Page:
What a day this has been, what a grand mood I'm in
So, a massive week. We've laughed, we've cried, we've had heroes and villains. And today, with the pundits reckoning that the Reserve Bank's words and actions over the past week signal there will be not one, but two more rate cuts before Christmas, we're starting to see (talk of) more action in Canberra.
Responding to the cacophony of calls from economists, business and the RBA to do more to stimulate the economy, Treasurer Josh Frydenberg has told the AFR that, once the Morrison government's tax package is squared away, they'll focus on new measures to boost productivity performance.
What measures, I hear you ask? For that, JoFry has opened it up to the floor. "I'm open-minded to new ideas and I'll be having discussions with my international counterparts about productivity enhancing reforms in their own economies."
Friday's Villain Of The Week award has to go to ANZ chief exec Shayne Elliott - firstly for having the temerity to not pass on the full 25 basis point cut to his bank's borrowers, and then to sting savers with the full cut to their interest rates. The icing on the cake is today, he's blaming tighter restrictions and costs imposed on the bank following the Royal Commission as the reason why the full cut couldn't be passed on. Mr Elliott couldn't have done more this week to smear mud on his own moniker in Canberra.
Speaking of ANZ, we're seeing reports on the bank's joint report with CoreLogic today showing property prices will start rising in 2020. It's not really adding anything new to the conversation as far as we can see - but it's encouraging to see another study reinforcing predictions on recovery.
On the topic of hip pockets, we're about to see petrol prices drop in Australia as global oil prices tank. (Sorry, it was too good an opportunity to pass up.)
It was also nice to see our new federal housing minster, Michael Sukkar pop his head up in today's reporting - although his topic of conversation was less than friendly. He's fired a shot across the bows of developers looking to purchase crown land for their projects, only to neglect creation of affordable housing. "The good old days are over," apparently.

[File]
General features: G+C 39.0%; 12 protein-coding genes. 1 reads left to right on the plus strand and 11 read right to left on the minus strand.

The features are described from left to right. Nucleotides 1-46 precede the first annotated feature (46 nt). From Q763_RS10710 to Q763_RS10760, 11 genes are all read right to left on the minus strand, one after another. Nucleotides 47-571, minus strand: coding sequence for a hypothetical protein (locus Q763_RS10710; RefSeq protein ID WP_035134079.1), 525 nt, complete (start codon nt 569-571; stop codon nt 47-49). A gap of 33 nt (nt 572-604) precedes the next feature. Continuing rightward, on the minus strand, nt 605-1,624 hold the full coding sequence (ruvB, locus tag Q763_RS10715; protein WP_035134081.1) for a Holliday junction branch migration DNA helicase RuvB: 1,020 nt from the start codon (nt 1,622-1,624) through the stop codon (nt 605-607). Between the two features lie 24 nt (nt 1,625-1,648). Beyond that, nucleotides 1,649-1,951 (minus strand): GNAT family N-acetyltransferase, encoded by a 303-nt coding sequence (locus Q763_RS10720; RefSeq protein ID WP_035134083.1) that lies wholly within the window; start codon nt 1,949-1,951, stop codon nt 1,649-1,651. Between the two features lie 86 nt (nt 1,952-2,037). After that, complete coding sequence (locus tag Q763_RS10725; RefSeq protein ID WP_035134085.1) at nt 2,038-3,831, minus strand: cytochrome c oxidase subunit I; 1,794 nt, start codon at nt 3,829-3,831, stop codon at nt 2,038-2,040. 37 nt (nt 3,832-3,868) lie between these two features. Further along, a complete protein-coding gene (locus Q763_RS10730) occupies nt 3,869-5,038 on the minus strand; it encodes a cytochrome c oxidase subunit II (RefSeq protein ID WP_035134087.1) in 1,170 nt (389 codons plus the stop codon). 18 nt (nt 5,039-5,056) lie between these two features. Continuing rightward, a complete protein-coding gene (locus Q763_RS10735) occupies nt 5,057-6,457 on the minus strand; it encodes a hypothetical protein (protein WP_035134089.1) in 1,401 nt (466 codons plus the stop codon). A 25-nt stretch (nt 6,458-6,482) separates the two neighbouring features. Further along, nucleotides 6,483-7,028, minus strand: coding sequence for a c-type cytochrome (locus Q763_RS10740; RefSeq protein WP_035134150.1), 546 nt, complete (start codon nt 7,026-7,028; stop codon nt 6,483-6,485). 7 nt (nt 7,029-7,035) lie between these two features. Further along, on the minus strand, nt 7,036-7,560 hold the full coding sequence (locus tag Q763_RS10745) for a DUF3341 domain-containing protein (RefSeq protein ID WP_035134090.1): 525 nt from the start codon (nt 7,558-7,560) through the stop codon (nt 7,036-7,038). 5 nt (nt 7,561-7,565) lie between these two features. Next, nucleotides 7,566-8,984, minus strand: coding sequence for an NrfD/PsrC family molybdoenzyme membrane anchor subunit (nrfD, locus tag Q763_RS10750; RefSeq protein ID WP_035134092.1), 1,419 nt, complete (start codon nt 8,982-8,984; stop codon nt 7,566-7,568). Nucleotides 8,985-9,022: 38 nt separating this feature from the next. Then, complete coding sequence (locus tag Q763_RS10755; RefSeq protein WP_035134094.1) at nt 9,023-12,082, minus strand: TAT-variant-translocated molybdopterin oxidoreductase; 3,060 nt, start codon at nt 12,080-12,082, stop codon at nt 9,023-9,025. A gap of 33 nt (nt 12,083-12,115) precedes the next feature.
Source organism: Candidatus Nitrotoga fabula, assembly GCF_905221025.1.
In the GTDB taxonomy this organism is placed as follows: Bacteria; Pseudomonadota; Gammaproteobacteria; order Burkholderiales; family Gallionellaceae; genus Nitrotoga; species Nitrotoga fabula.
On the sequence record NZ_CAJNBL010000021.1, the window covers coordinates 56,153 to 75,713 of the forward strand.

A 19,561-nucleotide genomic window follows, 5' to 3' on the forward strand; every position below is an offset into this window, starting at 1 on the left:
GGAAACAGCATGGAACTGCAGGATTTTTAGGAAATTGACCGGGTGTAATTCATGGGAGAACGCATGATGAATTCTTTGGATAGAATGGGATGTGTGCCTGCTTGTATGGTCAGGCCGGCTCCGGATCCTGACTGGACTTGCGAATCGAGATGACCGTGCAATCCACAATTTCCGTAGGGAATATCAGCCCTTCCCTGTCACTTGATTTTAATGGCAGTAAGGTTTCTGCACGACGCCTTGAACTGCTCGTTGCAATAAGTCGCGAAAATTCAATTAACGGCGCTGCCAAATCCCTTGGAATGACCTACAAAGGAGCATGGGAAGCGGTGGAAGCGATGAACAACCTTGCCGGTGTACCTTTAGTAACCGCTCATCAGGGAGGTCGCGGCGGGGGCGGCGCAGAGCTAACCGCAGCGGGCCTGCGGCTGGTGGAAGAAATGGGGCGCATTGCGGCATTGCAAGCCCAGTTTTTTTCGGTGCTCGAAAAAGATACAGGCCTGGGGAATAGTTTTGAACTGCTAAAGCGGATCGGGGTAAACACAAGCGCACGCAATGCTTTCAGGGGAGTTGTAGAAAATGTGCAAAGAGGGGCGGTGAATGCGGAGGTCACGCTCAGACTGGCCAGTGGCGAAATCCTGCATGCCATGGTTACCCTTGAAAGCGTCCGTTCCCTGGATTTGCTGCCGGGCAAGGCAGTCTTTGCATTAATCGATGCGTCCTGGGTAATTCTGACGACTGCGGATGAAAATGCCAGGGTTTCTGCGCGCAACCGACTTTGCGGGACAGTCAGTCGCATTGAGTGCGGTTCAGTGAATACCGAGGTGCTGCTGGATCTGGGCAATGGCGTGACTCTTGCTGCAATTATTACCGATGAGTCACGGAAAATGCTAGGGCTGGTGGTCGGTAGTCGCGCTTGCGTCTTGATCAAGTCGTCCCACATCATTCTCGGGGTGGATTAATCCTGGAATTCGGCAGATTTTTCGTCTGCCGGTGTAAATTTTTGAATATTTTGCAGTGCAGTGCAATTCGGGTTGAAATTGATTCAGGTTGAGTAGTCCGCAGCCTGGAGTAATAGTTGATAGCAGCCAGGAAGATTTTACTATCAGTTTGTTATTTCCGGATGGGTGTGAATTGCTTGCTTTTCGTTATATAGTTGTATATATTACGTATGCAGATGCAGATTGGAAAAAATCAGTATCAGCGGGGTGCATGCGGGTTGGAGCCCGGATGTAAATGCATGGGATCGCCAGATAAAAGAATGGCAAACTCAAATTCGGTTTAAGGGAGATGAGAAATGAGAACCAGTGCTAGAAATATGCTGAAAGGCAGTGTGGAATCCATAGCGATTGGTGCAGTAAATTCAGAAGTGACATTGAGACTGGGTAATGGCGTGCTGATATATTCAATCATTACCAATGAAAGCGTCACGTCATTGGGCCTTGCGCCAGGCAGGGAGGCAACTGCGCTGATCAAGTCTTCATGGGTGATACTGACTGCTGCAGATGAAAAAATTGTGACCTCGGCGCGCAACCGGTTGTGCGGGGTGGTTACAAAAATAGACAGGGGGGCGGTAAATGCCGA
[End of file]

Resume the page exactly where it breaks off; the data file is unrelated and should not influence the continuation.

That affordable housing is about to be in more demand. Standard and Poor's Global has released figures showing an increase in home loan arrears in Australia, resulting from the combination of high debt and low wage growth. Investors are suffering more than owner-occupiers, but the numbers are increasing across both groups.
That situation will only be exacerbated for affected homeowners in some of these suburbs, which have shown the greatest declines in value in the 12 months to February. This piece from TUD picks the eyes out of CoreLogic's property report on suburbs with the biggest jumps and drops.
Last year we had the Daily Telegraph drawing our attention to zombie apartments, today the focus is on ghost shops in high-density residential projects. A challenge for the industry is, when retail inclusions are stipulated by Council but the leases don't eventuate, what's the alternative?
To end on a positive note, I'll take us back to the ANZ/CoreLogic report and the finding that with housing affordability looking the best it's been in 30 months, there are parts of the major eastern seaboard markets where it's cheaper to buy than rent. These figures are based on data from last December - so a little out of date - but it's a compelling message.